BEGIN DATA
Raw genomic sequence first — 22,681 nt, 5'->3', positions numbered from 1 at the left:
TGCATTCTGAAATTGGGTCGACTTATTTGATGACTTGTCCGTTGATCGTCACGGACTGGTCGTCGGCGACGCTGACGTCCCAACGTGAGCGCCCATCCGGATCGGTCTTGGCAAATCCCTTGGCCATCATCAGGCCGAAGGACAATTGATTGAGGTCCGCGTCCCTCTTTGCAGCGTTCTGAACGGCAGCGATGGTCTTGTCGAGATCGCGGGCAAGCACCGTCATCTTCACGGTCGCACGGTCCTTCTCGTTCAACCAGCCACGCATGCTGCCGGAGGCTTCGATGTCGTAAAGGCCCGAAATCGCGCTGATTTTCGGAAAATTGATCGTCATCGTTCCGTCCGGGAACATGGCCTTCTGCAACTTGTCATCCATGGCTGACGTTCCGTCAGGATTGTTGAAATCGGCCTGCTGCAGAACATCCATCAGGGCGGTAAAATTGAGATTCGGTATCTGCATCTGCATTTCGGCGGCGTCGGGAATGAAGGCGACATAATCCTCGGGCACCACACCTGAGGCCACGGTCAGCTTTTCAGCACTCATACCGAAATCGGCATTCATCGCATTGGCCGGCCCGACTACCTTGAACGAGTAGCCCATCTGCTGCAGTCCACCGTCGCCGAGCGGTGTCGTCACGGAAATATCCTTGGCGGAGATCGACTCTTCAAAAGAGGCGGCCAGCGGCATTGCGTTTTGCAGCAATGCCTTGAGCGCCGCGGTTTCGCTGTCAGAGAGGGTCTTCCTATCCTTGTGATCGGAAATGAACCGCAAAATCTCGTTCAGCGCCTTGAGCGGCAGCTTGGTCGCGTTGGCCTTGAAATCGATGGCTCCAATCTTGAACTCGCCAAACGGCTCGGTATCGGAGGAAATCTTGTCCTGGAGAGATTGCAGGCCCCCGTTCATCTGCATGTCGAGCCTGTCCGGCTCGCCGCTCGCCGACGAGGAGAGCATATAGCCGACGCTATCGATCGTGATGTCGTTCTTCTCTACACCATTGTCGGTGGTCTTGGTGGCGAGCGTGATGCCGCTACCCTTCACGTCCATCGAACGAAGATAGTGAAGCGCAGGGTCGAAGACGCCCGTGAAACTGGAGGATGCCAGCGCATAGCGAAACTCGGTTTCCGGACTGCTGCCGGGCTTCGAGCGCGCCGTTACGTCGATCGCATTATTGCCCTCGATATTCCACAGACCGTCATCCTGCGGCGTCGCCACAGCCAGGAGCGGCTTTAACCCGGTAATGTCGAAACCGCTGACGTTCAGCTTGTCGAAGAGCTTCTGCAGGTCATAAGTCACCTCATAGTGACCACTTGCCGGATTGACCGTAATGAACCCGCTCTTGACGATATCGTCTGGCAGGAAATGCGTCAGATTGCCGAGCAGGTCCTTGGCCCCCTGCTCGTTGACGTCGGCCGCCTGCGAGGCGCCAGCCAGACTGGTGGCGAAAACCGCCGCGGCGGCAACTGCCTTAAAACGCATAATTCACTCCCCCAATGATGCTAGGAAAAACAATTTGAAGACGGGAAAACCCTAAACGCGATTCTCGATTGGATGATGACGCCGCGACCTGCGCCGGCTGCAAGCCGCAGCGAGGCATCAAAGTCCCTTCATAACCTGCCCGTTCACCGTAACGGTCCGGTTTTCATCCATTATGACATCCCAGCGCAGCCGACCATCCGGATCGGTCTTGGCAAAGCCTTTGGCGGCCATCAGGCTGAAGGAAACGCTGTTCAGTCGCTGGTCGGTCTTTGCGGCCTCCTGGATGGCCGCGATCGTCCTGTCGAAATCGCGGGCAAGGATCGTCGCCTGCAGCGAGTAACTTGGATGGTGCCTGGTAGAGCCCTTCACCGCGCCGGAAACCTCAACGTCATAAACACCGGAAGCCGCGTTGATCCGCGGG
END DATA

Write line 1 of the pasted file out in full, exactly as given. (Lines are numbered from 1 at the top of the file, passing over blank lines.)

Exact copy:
Raw genomic sequence first — 22,681 nt, 5'->3', positions numbered from 1 at the left: